Traveling can be a lot of fun. It can also be grueling. Then it can also be fun but grueling at the same time. Such is the case with long bus journeys through back water towns and villages. Great to see, but it also throws up a whole lot of practical concerns. I’d spent all day on the bus from the Colombian border, through the stunning northern coastline, past Santa Marta and Tayrona, and reached Cartagena in the wee hours. I had no idea where I was going. I found myself wandering around the maze-like Candaleria at two a.m., asking directions from confused locals who had never heard of my hostel, or even the street it was on. Eventually the need for sleep won out over my inner Stranger-Danger and I agreed to follow a rough looking dude who claimed to know where it was. Through darkened and lonely alleyways I had visions of my picture been flashed up on the news back home. The accompanying caption being something like “He should have known better”. Surprisingly the guy was alright, and sure enough I was in front of my lodgings. Now, very few people ever do anything for free in my experience, but if you are genuinely helpful and kind to me I have no problem in throwing some money your way. As I reached into my pocket to reward my good Samaritan I turned to find he had disappeared into the night. The dimly lit corners and alleyways as quiet as the ghost town I’d entered earlier. I slept well that night.

At it’s heart it’s still an old colonial Caribbean town. I love balconies. As cute as Hobbiton was, that was it’s major flaw.

My hostel was a cute little place on the corner of an equally cute little square.The free Colombian coffee for breakfast had kicked my ass awake enough to start exploring.  Cartagena, the colonial town, was founded by the Spanish in the 16th century as Cartagena des Indias. It’s had a long and troubled history since then, being the centre for Spanish trade in the Caribbean, a headquaters for the Inquisition, a major slave port, and the subject of numerous pirate attacks including those by Francis Drake and Captain Henry Morgan. Yes that Captain Morgan. Oh, and it was funded initially by raiding the tombs of the local Sinu people for their gold. Start as you mean to continue I guess……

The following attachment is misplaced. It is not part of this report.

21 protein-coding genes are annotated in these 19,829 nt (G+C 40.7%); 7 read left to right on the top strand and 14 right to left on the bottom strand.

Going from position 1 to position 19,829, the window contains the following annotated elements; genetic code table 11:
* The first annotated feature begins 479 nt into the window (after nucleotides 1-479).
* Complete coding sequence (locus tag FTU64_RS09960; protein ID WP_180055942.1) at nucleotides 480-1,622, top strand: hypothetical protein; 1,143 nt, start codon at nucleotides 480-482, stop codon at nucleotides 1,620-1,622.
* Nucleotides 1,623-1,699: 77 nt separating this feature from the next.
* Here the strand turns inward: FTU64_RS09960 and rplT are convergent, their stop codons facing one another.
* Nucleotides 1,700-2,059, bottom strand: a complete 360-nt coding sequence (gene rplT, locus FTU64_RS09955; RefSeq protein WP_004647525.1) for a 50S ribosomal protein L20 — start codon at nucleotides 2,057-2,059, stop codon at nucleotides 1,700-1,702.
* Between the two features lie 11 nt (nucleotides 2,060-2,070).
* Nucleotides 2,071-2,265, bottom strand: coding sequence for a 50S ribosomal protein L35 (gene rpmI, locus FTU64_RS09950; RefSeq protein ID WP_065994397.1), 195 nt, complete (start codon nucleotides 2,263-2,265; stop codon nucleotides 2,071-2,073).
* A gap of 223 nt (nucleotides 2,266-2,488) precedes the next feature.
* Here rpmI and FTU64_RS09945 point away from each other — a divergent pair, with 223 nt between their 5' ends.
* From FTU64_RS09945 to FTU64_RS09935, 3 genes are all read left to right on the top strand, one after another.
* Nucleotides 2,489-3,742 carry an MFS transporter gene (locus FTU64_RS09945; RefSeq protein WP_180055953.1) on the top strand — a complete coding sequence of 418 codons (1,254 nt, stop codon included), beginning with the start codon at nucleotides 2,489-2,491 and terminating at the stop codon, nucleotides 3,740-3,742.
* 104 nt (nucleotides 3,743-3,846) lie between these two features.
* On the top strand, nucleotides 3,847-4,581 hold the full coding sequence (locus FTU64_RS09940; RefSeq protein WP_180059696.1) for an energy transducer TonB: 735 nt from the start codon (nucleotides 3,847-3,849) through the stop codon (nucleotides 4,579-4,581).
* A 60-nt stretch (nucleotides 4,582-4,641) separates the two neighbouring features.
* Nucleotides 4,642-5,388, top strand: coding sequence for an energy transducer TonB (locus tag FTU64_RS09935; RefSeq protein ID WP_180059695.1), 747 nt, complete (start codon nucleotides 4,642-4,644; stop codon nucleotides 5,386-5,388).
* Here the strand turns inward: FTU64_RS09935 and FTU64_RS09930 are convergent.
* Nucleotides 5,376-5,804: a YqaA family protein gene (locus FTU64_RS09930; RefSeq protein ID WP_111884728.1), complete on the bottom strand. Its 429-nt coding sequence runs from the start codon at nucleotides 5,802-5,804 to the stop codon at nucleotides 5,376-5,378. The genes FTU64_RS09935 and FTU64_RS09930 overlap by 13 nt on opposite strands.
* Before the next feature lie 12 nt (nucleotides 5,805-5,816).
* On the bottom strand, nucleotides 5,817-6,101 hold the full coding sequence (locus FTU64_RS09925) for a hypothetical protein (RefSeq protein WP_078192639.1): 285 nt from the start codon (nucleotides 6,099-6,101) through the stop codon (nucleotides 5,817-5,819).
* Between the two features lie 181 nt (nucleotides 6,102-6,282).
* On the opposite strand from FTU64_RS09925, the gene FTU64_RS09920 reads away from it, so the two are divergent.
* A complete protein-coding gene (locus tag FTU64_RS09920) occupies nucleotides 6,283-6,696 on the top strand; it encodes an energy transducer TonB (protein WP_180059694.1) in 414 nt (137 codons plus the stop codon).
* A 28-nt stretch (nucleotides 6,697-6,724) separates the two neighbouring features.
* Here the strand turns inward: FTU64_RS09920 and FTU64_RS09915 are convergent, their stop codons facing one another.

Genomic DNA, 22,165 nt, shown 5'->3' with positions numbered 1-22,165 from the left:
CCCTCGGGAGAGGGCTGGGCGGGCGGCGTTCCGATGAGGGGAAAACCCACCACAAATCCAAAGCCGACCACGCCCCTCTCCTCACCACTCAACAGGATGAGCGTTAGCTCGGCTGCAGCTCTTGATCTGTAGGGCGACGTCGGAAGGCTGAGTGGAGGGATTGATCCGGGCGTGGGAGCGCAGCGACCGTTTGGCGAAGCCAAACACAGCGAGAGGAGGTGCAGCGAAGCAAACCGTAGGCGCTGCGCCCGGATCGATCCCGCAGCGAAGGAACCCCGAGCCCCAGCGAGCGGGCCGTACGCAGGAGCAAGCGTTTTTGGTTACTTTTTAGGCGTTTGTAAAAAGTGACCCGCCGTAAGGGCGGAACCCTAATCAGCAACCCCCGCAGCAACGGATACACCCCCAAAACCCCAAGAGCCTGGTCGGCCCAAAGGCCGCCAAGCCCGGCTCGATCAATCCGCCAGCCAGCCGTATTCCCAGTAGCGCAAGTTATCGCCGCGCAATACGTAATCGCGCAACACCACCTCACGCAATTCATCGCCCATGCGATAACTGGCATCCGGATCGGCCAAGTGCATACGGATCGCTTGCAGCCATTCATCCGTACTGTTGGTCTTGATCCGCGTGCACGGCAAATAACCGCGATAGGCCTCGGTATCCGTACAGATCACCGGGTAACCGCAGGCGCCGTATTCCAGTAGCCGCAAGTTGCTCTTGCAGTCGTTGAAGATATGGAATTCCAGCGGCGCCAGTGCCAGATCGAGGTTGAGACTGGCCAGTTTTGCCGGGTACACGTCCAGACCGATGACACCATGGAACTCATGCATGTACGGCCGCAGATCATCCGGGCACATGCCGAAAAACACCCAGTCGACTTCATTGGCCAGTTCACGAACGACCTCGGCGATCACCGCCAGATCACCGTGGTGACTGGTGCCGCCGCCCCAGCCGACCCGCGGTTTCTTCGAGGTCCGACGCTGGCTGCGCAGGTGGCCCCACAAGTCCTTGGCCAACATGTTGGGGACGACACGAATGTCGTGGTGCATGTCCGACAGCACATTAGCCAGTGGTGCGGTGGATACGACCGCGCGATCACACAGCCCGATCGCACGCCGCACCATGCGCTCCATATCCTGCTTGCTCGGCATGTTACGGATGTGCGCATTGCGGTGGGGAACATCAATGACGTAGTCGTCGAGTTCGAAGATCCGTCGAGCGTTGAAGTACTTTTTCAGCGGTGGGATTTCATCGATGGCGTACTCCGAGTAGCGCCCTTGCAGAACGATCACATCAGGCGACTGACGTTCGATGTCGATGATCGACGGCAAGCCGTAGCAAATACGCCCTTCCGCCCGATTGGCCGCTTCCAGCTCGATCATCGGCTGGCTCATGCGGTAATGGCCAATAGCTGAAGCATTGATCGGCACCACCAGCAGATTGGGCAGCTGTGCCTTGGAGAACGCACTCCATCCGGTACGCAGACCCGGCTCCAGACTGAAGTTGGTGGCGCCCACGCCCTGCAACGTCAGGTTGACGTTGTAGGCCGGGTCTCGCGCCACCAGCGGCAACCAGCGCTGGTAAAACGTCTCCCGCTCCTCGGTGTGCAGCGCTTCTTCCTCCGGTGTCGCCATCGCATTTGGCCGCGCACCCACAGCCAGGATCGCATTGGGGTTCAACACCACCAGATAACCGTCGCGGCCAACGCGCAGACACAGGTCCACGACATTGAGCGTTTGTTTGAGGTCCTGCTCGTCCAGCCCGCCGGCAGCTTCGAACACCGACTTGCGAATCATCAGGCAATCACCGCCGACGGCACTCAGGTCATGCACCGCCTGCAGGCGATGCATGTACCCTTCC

The Clock Tower, and entrance to the walled city of Cartagena

You wouldn’t think to look at it today it had such a dark past. The brightly coloured facades and overflowing window boxes give it a picture perfect, almost Disney-esque look. The old town is easily walkable, or you can get one of the many drawn carriages if you prefer to complete the Disney vibe and keep the horses off social welfare. Every corner will amaze with the vibrancy of the colour, like a city designed by clowns. But the good kind. Not the Stephen King kind. Who am I kidding. There are no good kinds.

Another beautiful plaza. Along with a guy delivering me a parcel apparently.

The entrance into the walled Candelaria is via the Torre del Reloj, the Clock Tower which opens onto the Square of the Carriages. Cartagena is full of quaint little town squares. My favourite is the Plaza Bolivar. This contains the Palace of the Inqusition, which is well worth a visit to learn about the cities gruesome past with witchcraft and black magic. It even has a gallows and a guillotine out back. What more do you want from a sunshine holiday? On certain nights here there is a music and dance party, with locals dressing up and acting out various Colombian and Caribbean dances. Lots of old school twerking and booty shaking. No biting the heads of chickens though thankfully. The beat of the drums, and the bright colours of the twirling afro-caribbean dresses is intoxicating. Using the word “intoxicating” to describe something which doesn’t actually get you drunk is something I’ve learned from reading travel blogs.